So we have wandered far and wide this past year. We have read the story of how God created everything out of nothing and how we messed it all up by our pride and arrogance. We have read about the flood of God’s holiness and wrath being poured out on a rebellious human race, except for the chosen man of God, Noah. We have read about a man who has a son at 100 years old, the coat of many colors, and the parting of the Red Sea. We have seen and heard from King David, his son Solomon and prophet after prophet of God. We read the fourfold story of Jesus and got a glimpse of how His church was founded and grew. We heard from the Apostle to us, Gentiles, to tell us how to live as a church of Jesus and just recently we saw that one day Jesus will win, and us with Him, if we are on His team. We got the opportunity to see how messed up Jesus lineage was with men and women in it like; Judah, Rahab, David, and Josiah. We read 66 books that were all about the same person and yet each different in how they presented said person. We have read the very words of God the revelation He intends for His children to have about Him. We have seen the Word, the living revelation of God, to us. We have read and even felt the ultimate controlled sacrifice for the rebellious and idolatrous people. This past year we have read through the greatest story ever told. But as I have said all year, it is not about how much of God’s Word you read, it is about getting in and staying in the Word of God. The Word of God is the most powerful force we know. This is the force that gives life, convicts the soul, condemns to death, and creates out of nothing. Why would one not desire to tap into this power? I pray that each person that undertook reading through the Bible was blessed, encouraged, challenged, and strengthened through the time in God’s Word. A New Year is upon us, so whether you read through the Bible again, or have another reading plan as I do, stay in the Word and I guarantee God will be glorified through it.
We have been reading through the book of Revelation since the middle of last week. We have a few more days to go, and then we will be through the final book of God’s Word. Here is something amazing to consider about this final book. The final book of Scripture points and takes us right back to the first chapter of the Bible in Genesis 1. Revelation 22 and Genesis 1 point towards each other and even point to the main point of the Bible, the Savior of the World. These 2 chapters are the bookends of the Bible and complete the story of Jesus, at least the story we need told here on this earth. Also wanted to share the best way to describe Revelation in 2 simple, profound, hope giving, and joyous words….JESUS WINS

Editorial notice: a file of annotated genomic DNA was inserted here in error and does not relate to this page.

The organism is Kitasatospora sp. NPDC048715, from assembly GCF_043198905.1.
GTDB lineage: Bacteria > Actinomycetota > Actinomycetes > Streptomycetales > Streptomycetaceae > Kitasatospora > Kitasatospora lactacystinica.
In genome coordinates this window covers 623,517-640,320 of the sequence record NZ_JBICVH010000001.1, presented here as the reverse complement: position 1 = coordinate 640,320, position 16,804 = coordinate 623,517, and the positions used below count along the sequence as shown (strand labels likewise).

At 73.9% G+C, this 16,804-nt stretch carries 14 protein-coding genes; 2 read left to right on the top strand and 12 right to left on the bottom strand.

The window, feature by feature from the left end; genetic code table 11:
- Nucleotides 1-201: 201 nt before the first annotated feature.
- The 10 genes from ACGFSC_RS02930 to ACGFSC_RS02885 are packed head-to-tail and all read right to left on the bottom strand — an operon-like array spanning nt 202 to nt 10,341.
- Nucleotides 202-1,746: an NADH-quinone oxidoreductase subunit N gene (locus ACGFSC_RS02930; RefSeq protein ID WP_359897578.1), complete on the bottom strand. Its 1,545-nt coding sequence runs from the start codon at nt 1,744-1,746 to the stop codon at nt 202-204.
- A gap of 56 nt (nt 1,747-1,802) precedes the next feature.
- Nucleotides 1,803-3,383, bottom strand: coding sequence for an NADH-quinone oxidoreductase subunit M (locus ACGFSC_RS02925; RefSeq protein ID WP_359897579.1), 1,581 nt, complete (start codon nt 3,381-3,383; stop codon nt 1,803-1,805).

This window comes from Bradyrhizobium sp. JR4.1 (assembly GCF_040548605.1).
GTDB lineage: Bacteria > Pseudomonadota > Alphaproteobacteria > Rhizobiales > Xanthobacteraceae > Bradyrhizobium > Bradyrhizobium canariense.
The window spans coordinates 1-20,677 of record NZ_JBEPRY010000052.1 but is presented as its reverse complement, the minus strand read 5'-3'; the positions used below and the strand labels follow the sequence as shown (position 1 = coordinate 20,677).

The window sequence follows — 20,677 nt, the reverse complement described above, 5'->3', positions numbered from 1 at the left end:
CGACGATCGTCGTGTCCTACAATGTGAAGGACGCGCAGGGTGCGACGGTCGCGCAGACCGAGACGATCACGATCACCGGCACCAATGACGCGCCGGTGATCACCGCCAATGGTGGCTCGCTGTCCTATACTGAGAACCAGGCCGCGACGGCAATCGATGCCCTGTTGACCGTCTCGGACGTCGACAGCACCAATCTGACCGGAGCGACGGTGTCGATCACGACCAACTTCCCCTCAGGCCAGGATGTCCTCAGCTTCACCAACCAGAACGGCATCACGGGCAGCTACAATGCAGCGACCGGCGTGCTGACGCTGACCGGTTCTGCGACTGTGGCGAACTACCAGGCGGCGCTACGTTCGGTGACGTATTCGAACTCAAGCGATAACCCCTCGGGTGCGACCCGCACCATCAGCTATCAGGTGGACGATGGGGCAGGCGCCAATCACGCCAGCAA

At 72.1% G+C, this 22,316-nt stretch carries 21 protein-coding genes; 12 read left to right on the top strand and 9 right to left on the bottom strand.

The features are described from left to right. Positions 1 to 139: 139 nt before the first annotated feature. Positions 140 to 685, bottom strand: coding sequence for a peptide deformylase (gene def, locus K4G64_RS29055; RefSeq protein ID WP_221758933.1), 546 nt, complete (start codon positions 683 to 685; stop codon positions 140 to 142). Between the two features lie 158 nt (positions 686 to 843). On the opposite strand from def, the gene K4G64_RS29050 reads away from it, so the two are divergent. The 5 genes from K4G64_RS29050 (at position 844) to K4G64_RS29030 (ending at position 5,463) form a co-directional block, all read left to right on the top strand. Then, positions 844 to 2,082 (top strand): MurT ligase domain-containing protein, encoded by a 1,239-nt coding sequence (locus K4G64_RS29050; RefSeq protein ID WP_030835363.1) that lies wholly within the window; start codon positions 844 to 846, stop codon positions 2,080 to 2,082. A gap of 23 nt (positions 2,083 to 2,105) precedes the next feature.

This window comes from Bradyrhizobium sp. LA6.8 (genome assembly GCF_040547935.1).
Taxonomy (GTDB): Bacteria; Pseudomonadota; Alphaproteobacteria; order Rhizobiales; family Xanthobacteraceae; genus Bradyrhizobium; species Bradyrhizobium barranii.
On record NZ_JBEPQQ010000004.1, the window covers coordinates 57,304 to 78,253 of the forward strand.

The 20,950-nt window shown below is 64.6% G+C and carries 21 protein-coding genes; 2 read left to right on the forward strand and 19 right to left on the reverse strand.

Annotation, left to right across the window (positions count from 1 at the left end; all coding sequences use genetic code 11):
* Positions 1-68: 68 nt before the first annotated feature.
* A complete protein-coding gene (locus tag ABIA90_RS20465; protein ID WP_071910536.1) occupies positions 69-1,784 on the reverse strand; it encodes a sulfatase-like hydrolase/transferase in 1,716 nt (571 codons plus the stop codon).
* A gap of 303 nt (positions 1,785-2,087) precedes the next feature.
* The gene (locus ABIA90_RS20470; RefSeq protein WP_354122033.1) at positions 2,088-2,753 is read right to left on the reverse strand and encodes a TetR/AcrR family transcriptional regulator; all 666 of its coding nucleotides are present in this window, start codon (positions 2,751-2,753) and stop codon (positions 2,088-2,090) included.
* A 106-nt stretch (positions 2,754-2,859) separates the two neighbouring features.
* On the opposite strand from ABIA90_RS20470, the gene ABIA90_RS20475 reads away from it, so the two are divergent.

Today we began to read the beginning of the end. A few things to remember as we read through Revelation over the next week. #1-this is a letter to the churches, so we can read it just like the rest of the letters in the New Testament. #2-this is also apocalyptic literature in the style of Daniel and Zechariah so there are many aspects of the letter that must be picked through. But John and Jesus would have used images that the churches in the first century churches would have understood (John was not talking about an apache helicopter).
But here is something to ponder as we celebrate Christmas in a few days. This letter to the churches was Jesus telling the churches it was the beginning of the end. The last days were upon the church and even now 2000 year later the last days are still upon us. Remember what Peter says about God, a day is like 1000 years to God and 1000 years is like a day. But did you know the beginning of the end actually started the night Jesus was born? That night on the bloody birth of the Savior, the end of all things began to start. Picture it like dominos and how they fall and knock the next one down. The birth of the Savior was the first domino to fall and the beginning of the end of sin, death, brokenness, human rule, and Satan was on. The bloody Cross, the resurrection, the accession, the church, and Jesus return are all other dominos, but the beginning of the end has started. Does Jesus birth help get you ready for the end?